KANSAS CITY- Some can only pray for a second chance in life. Bobbi Jo Reed has made it her life's work to offer those chances.
"I put in about 18 hours every day," said Reed.
Reed runs seven homeless shelters in Kansas City. The shelters house over 70 people.
Reed founded the first home 15 years ago, but the neighborhood was not very welcoming.
"It was full of pimps, prostitutes, gang members," said Reed. "There were many times we had to hit the floor because of gun fire."
Reed helps treat alcoholics and drug addicts, addictions Reed can relate to.
"I remember first time I needed a drink I was 13," said Reed. "Alcohol was around all the bad events that happened in my life."
Those events seemed to worsen by the year. "Car accident, broken back, broken neck when I was 15," said Reed. "I was in a metal body brace for a year."
Reed was on three pain killers three times a day, not to mention drinking beer and wine.
"I was raped in that back brace one week before my 16th birthday. That was my first sexual experience, I was raped," said Reed. "It's not like you're drinking to have fun anymore. You're drinking because that's the only time you feel ok."
Reed was 23 at the time, and said she could not go home because she was ashamed.
"It spiraled out of control to where I ended up homeless out on the street," said Reed. "I ended up living behind a liquor store downtown."
Reed turned to prostitution. One day a group of men approached Reed and asked her to cook for their barbeque. She'll never forget what happened next.
"They ended up taking me down by the railroad tracks, cutting my feet open and raping me there, trying to kill me," said Reed. "I survived the attack there and they ended up taking me to a house off I-70 and keeping me in an upstairs bedroom for the next two days, beating me and raping me."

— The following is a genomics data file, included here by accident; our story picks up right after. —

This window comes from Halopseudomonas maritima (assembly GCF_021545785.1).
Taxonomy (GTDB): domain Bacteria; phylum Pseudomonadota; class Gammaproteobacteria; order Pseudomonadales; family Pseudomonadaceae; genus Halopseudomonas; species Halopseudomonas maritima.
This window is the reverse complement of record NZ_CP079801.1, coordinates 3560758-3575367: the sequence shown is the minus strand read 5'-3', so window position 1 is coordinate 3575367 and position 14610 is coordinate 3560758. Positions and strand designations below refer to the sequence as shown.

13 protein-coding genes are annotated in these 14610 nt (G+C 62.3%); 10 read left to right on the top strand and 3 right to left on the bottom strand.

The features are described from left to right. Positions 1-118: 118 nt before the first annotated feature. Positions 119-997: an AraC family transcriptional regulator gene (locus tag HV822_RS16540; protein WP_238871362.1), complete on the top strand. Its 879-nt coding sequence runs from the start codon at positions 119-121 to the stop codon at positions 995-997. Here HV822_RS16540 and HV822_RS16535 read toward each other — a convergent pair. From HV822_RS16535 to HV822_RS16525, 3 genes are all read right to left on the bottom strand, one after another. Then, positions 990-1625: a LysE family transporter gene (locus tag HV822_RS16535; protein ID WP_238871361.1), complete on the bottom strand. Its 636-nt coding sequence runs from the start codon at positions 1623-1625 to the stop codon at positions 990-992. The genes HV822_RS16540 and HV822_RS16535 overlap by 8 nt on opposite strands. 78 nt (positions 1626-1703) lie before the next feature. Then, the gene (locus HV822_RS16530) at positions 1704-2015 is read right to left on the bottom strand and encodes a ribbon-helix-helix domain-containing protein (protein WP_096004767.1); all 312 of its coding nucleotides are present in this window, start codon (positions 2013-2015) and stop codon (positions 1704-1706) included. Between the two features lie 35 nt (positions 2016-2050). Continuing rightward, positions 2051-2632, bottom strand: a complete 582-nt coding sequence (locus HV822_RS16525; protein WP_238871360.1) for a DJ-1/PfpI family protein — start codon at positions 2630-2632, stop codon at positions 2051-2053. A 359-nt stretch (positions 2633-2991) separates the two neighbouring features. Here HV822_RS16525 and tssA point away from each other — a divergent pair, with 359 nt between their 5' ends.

Reed overheard the men talking downstairs and jumped out a second story window. She escaped, but pain has never left her.
"I've had 24 broken bones, been raped 16 times I was conscious for," said Reed. "But all the other bottoms I have experienced in my life was nothing compared to the loss of my father."
Reed's father was a Kansas City policeman and as Reed said, one of the only men who ever treated her right.
"For the next three weeks, I tried to drink myself to death," said Reed.
However, one month after her dad's death, Reed ended up in detox. She was three and a half years old when her mom passed away.
"It was New Years Ever and I brought in the new year praying to God to give me emotional and physical strength to not let me go backward," said Reed.
She didn't and with the passing of her mother, came a small inheritance. With it, Reed founded her first homeless shelter. She named it The Healing House.
Bobbi Jo Reed has changed many lives, but first she had to rectify her own." God is changing things with this little start in this little white house," said Reed.